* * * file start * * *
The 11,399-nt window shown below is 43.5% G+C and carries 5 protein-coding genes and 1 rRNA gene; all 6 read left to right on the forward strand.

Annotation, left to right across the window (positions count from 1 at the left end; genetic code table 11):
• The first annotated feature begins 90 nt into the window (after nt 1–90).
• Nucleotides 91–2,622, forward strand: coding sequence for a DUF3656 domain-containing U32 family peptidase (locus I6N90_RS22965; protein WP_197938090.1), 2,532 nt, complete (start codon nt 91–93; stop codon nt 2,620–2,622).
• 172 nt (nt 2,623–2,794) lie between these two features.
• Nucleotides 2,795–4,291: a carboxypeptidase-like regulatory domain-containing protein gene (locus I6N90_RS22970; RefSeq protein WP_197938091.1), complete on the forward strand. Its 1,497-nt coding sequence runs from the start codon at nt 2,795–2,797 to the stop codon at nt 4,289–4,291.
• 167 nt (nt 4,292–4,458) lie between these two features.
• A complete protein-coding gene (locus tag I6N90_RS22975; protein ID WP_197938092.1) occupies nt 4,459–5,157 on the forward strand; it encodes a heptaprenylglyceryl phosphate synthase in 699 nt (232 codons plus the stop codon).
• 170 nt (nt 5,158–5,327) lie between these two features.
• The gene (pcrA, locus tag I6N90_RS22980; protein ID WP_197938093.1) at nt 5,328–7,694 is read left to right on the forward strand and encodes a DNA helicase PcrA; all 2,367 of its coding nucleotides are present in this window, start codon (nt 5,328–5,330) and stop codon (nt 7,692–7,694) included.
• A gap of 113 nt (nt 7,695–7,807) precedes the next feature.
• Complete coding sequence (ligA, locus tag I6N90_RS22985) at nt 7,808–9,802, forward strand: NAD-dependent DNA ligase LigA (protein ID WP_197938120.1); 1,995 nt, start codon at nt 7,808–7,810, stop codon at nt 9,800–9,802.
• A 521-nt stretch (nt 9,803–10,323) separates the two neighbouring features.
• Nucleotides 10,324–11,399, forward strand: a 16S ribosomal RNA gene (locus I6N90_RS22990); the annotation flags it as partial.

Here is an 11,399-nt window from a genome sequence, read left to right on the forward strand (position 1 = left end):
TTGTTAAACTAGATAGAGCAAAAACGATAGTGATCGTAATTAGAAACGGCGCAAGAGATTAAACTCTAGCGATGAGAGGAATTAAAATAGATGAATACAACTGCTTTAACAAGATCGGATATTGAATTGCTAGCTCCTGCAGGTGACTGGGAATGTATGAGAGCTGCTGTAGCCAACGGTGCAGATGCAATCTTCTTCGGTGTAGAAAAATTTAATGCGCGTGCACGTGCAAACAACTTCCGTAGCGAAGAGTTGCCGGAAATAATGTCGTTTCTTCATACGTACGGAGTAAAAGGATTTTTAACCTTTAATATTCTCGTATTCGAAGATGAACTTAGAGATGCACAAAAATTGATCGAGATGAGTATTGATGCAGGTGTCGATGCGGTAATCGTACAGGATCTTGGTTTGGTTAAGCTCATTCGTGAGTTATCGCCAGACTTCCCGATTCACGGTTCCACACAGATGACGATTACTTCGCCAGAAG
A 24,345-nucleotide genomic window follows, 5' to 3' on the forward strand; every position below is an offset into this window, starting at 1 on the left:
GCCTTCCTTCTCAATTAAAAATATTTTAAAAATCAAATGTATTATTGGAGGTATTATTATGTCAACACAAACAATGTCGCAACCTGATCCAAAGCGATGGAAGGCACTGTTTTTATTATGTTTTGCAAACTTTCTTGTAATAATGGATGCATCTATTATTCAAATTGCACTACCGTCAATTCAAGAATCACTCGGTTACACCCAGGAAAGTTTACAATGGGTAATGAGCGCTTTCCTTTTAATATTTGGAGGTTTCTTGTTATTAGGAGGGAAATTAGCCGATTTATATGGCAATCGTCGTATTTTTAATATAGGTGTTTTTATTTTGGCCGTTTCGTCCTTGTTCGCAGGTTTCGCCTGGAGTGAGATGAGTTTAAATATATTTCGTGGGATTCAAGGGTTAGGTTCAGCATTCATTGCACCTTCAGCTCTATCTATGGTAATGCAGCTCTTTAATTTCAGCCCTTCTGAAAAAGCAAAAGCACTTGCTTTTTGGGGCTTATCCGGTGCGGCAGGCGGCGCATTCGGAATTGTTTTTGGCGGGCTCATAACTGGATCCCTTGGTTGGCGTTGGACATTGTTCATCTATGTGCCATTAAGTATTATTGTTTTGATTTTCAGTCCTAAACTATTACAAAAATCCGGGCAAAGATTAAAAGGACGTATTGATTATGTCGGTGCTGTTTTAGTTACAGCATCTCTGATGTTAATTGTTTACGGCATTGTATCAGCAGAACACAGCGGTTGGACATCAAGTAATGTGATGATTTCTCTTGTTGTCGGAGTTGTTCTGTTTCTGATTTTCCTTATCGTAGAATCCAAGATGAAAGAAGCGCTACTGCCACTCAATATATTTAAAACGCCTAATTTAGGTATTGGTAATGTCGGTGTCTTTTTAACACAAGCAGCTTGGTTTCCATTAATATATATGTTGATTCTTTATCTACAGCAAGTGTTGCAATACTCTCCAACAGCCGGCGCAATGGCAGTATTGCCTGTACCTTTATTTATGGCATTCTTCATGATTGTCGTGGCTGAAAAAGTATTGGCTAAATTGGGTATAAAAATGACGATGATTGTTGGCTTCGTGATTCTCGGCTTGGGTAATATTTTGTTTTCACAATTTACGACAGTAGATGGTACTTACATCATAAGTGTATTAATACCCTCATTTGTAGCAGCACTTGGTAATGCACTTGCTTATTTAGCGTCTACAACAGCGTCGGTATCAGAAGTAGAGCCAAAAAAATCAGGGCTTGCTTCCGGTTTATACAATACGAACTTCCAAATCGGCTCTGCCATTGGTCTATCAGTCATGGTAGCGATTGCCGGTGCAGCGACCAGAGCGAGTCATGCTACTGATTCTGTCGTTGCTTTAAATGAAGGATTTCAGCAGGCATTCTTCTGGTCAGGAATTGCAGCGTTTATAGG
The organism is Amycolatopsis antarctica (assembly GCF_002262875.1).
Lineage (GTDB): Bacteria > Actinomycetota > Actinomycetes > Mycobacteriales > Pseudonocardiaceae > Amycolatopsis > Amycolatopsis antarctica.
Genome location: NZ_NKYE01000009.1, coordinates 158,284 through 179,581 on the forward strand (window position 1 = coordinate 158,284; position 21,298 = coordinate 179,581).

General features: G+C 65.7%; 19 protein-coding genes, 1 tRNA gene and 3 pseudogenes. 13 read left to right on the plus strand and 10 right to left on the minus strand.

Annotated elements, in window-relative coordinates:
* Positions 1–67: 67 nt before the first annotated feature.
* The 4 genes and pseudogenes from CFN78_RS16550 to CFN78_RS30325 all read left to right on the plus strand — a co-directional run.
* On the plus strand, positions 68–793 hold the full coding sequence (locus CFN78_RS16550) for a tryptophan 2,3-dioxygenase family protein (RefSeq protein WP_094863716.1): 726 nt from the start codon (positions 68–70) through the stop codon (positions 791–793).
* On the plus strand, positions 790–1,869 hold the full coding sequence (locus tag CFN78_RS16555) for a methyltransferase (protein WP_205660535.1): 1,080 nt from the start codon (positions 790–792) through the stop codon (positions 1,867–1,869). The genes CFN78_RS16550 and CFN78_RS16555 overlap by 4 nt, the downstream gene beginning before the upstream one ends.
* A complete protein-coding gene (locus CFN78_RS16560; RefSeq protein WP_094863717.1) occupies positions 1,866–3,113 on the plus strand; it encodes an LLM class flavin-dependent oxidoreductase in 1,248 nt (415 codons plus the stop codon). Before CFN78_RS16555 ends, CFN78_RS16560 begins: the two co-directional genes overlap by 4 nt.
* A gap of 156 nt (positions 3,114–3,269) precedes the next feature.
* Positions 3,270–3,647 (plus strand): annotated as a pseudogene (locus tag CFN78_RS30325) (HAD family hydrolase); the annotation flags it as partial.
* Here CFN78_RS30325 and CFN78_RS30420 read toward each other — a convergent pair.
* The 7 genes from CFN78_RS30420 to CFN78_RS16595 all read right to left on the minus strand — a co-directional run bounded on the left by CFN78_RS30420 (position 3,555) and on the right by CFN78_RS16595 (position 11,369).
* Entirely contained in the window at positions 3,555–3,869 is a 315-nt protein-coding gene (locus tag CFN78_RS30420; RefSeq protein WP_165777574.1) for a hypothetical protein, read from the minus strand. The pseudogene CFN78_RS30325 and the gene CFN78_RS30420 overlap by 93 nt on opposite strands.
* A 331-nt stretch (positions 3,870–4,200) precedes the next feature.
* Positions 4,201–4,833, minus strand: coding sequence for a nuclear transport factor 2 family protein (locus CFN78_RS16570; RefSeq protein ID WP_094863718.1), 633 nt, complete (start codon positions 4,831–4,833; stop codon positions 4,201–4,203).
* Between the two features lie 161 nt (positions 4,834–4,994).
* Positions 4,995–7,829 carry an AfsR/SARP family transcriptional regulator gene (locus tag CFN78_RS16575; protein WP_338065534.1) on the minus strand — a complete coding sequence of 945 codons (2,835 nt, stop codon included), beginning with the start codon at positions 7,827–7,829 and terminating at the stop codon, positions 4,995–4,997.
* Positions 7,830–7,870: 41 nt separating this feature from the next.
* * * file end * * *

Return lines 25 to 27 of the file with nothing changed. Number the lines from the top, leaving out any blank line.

* The 4 genes and pseudogenes from CFN78_RS16550 to CFN78_RS30325 all read left to right on the plus strand — a co-directional run.
* On the plus strand, positions 68–793 hold the full coding sequence (locus CFN78_RS16550) for a tryptophan 2,3-dioxygenase family protein (RefSeq protein WP_094863716.1): 726 nt from the start codon (positions 68–70) through the stop codon (positions 791–793).
* On the plus strand, positions 790–1,869 hold the full coding sequence (locus tag CFN78_RS16555) for a methyltransferase (protein WP_205660535.1): 1,080 nt from the start codon (positions 790–792) through the stop codon (positions 1,867–1,869). The genes CFN78_RS16550 and CFN78_RS16555 overlap by 4 nt, the downstream gene beginning before the upstream one ends.